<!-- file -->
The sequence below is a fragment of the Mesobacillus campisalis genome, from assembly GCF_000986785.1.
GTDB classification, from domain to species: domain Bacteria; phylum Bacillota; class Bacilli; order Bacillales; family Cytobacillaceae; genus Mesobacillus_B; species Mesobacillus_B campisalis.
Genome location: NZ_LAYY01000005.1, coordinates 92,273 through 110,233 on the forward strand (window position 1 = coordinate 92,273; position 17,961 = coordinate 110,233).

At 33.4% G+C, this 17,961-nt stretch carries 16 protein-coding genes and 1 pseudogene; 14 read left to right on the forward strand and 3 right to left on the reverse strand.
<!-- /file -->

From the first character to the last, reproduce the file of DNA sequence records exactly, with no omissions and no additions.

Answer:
The sequence below is a fragment of the Mesobacillus campisalis genome, from assembly GCF_000986785.1.
GTDB classification, from domain to species: domain Bacteria; phylum Bacillota; class Bacilli; order Bacillales; family Cytobacillaceae; genus Mesobacillus_B; species Mesobacillus_B campisalis.
Genome location: NZ_LAYY01000005.1, coordinates 92,273 through 110,233 on the forward strand (window position 1 = coordinate 92,273; position 17,961 = coordinate 110,233).

At 33.4% G+C, this 17,961-nt stretch carries 16 protein-coding genes and 1 pseudogene; 14 read left to right on the forward strand and 3 right to left on the reverse strand.